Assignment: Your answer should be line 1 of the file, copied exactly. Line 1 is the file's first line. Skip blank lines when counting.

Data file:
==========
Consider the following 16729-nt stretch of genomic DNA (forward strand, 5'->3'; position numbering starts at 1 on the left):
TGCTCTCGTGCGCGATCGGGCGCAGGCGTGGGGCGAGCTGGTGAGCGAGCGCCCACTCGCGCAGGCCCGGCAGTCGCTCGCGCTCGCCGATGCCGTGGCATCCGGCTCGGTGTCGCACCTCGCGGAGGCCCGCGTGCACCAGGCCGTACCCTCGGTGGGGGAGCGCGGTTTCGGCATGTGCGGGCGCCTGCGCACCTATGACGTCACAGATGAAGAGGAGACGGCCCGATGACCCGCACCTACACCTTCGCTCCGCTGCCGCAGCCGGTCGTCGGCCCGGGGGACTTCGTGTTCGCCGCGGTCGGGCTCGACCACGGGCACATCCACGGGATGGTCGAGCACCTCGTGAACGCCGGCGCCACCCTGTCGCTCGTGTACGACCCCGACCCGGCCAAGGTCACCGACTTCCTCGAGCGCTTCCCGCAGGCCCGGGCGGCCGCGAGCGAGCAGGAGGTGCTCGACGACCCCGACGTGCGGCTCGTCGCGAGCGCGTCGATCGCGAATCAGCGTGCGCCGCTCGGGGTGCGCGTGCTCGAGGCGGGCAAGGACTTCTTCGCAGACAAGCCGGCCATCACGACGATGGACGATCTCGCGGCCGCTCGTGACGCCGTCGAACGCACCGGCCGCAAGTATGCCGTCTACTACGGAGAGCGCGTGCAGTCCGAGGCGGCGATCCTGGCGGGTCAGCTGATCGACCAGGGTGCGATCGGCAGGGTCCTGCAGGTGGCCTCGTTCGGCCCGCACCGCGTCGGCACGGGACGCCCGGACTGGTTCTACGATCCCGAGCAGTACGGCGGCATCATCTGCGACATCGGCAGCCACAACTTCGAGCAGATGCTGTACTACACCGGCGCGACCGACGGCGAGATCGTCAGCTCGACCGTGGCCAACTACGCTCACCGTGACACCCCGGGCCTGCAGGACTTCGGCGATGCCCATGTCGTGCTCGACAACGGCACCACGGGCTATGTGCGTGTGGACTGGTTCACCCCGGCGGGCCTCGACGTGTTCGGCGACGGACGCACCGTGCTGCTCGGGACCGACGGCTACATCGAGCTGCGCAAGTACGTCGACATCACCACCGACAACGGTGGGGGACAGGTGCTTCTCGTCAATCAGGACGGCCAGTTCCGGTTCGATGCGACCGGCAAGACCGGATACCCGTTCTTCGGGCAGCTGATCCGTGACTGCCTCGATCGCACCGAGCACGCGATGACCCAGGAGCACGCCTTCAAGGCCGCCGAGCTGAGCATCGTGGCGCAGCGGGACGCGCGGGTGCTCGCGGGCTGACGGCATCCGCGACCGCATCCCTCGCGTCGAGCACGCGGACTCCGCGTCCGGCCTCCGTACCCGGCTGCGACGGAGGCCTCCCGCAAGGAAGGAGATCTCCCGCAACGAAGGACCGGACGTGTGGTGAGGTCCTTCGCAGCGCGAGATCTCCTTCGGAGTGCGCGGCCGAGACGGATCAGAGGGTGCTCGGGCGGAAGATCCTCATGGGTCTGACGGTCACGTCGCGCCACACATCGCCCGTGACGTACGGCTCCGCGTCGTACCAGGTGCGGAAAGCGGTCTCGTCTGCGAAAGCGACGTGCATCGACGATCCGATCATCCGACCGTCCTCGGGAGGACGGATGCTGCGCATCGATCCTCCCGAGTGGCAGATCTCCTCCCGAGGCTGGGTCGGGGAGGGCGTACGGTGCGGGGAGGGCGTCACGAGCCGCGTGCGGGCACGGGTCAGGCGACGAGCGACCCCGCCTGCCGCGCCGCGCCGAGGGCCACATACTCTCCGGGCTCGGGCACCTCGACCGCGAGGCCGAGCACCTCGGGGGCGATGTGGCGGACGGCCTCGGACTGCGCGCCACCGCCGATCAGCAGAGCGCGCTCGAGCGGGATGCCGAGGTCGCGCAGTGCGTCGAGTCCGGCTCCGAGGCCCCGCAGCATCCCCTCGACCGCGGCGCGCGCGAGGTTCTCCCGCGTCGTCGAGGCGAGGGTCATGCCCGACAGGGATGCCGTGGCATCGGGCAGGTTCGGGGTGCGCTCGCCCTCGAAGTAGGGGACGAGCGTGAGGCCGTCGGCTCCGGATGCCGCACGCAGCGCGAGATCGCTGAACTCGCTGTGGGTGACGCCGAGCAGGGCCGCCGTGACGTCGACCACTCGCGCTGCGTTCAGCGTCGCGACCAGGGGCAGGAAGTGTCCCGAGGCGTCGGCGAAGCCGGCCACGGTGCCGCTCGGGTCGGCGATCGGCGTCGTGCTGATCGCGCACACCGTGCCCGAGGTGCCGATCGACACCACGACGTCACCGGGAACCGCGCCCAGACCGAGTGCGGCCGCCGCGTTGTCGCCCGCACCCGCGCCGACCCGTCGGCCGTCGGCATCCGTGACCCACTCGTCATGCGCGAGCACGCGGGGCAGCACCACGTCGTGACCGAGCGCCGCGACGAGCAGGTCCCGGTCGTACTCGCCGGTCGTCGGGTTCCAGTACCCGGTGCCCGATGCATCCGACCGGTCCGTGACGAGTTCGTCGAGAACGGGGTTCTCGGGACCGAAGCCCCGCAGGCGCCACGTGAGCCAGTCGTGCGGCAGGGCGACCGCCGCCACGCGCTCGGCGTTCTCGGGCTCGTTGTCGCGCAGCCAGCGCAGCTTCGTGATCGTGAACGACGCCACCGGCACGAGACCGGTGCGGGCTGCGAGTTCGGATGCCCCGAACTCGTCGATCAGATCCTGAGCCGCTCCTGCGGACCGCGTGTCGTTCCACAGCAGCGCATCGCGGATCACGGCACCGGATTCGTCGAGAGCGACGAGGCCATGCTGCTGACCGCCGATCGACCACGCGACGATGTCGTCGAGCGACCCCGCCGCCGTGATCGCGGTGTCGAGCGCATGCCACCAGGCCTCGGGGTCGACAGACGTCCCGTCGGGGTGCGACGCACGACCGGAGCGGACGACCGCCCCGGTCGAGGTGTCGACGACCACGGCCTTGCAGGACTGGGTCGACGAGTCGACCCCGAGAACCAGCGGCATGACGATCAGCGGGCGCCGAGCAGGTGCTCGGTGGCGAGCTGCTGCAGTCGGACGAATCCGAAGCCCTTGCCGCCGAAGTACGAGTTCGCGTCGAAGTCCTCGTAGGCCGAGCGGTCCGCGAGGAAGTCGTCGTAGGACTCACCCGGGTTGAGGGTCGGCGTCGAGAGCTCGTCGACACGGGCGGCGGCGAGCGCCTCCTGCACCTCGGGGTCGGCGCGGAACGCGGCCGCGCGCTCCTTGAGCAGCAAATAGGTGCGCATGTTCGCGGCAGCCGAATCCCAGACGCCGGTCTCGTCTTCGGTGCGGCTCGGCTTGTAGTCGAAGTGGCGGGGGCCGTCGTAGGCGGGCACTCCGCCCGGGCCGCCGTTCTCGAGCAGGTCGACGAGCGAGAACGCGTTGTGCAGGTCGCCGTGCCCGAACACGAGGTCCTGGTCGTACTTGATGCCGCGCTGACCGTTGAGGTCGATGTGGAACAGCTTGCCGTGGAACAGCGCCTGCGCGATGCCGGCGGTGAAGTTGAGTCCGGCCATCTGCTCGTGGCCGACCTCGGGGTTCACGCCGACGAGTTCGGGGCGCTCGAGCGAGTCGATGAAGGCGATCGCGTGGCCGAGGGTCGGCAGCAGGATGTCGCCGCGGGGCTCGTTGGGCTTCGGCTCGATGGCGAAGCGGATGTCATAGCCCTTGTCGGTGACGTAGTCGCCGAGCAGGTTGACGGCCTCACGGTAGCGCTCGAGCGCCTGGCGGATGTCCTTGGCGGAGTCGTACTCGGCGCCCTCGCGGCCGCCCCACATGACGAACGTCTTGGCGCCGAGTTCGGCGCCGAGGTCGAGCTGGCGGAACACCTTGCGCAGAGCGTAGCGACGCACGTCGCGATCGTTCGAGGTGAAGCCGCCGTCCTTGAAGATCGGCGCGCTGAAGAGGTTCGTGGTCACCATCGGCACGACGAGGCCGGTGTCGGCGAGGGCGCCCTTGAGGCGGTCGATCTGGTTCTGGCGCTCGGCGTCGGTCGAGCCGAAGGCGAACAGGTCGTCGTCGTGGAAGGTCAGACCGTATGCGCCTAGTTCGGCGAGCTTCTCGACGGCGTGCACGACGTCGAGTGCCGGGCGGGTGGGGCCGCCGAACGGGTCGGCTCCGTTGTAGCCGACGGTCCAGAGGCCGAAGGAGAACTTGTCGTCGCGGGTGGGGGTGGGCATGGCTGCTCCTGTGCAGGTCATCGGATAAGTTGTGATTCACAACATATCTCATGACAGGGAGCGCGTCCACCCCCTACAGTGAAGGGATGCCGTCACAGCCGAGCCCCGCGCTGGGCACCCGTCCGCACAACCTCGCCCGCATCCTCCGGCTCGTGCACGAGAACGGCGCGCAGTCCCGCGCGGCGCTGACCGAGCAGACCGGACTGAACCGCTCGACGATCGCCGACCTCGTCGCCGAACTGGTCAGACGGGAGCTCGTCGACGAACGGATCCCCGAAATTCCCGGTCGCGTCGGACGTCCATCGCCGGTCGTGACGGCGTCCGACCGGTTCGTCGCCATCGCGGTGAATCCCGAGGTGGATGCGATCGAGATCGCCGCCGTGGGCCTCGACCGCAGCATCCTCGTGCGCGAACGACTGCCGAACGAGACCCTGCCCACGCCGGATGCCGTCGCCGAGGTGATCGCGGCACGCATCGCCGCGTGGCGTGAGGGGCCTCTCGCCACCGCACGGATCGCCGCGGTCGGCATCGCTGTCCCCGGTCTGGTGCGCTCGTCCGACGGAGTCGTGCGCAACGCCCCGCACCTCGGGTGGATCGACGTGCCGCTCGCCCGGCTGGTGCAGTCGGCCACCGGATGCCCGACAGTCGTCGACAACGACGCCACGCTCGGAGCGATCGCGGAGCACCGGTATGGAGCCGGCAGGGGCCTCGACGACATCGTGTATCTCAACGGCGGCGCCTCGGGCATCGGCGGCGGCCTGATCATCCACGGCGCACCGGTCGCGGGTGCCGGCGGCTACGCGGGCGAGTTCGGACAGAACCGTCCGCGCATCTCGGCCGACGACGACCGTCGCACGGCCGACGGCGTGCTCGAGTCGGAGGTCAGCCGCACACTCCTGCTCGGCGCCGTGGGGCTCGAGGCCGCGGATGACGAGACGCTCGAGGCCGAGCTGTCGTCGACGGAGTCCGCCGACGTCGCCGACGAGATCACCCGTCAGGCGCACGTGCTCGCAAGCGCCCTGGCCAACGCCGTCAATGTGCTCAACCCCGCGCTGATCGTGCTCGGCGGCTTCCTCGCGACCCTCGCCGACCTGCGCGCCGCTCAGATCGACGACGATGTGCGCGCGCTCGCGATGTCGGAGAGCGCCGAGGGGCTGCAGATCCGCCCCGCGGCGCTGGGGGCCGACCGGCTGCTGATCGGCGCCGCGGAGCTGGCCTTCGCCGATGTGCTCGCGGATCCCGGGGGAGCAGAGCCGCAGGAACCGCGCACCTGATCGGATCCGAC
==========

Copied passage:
Consider the following 16729-nt stretch of genomic DNA (forward strand, 5'->3'; position numbering starts at 1 on the left):